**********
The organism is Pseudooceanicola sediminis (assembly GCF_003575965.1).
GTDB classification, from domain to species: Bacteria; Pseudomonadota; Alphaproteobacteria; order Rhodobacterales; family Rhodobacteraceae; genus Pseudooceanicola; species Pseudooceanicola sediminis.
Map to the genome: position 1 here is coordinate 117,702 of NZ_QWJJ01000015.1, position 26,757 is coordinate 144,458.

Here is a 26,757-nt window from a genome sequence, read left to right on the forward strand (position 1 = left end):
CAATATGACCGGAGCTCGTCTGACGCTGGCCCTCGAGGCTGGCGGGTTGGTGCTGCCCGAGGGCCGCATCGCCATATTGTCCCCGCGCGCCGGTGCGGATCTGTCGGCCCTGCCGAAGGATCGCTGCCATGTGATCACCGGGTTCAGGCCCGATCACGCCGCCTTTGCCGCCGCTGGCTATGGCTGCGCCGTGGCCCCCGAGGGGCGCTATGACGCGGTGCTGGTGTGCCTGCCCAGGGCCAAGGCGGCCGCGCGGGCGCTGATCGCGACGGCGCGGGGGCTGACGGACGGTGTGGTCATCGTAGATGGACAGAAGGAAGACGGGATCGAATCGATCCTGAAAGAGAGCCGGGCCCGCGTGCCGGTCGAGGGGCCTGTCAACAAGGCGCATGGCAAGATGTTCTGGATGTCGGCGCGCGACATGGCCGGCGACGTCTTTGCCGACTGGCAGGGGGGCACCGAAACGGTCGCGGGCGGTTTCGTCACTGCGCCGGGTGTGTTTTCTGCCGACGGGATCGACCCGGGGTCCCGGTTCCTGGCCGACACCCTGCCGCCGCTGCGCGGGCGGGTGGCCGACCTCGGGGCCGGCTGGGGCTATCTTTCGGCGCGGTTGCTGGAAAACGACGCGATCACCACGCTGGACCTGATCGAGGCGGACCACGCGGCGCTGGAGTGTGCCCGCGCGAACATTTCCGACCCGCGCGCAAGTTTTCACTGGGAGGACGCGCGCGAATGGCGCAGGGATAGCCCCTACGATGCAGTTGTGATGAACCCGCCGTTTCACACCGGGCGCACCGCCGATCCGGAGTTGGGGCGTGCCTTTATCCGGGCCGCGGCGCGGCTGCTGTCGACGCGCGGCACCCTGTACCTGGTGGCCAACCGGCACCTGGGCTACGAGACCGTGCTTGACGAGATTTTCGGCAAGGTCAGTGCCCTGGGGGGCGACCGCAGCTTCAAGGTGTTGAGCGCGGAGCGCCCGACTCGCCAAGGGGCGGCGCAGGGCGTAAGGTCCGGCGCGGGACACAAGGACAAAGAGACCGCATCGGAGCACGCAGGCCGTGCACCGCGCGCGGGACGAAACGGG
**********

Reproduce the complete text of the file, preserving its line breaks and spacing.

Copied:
The organism is Pseudooceanicola sediminis (assembly GCF_003575965.1).
GTDB classification, from domain to species: Bacteria; Pseudomonadota; Alphaproteobacteria; order Rhodobacterales; family Rhodobacteraceae; genus Pseudooceanicola; species Pseudooceanicola sediminis.
Map to the genome: position 1 here is coordinate 117,702 of NZ_QWJJ01000015.1, position 26,757 is coordinate 144,458.

Here is a 26,757-nt window from a genome sequence, read left to right on the forward strand (position 1 = left end):
CAATATGACCGGAGCTCGTCTGACGCTGGCCCTCGAGGCTGGCGGGTTGGTGCTGCCCGAGGGCCGCATCGCCATATTGTCCCCGCGCGCCGGTGCGGATCTGTCGGCCCTGCCGAAGGATCGCTGCCATGTGATCACCGGGTTCAGGCCCGATCACGCCGCCTTTGCCGCCGCTGGCTATGGCTGCGCCGTGGCCCCCGAGGGGCGCTATGACGCGGTGCTGGTGTGCCTGCCCAGGGCCAAGGCGGCCGCGCGGGCGCTGATCGCGACGGCGCGGGGGCTGACGGACGGTGTGGTCATCGTAGATGGACAGAAGGAAGACGGGATCGAATCGATCCTGAAAGAGAGCCGGGCCCGCGTGCCGGTCGAGGGGCCTGTCAACAAGGCGCATGGCAAGATGTTCTGGATGTCGGCGCGCGACATGGCCGGCGACGTCTTTGCCGACTGGCAGGGGGGCACCGAAACGGTCGCGGGCGGTTTCGTCACTGCGCCGGGTGTGTTTTCTGCCGACGGGATCGACCCGGGGTCCCGGTTCCTGGCCGACACCCTGCCGCCGCTGCGCGGGCGGGTGGCCGACCTCGGGGCCGGCTGGGGCTATCTTTCGGCGCGGTTGCTGGAAAACGACGCGATCACCACGCTGGACCTGATCGAGGCGGACCACGCGGCGCTGGAGTGTGCCCGCGCGAACATTTCCGACCCGCGCGCAAGTTTTCACTGGGAGGACGCGCGCGAATGGCGCAGGGATAGCCCCTACGATGCAGTTGTGATGAACCCGCCGTTTCACACCGGGCGCACCGCCGATCCGGAGTTGGGGCGTGCCTTTATCCGGGCCGCGGCGCGGCTGCTGTCGACGCGCGGCACCCTGTACCTGGTGGCCAACCGGCACCTGGGCTACGAGACCGTGCTTGACGAGATTTTCGGCAAGGTCAGTGCCCTGGGGGGCGACCGCAGCTTCAAGGTGTTGAGCGCGGAGCGCCCGACTCGCCAAGGGGCGGCGCAGGGCGTAAGGTCCGGCGCGGGACACAAGGACAAAGAGACCGCATCGGAGCACGCAGGCCGTGCACCGCGCGCGGGACGAAACGGG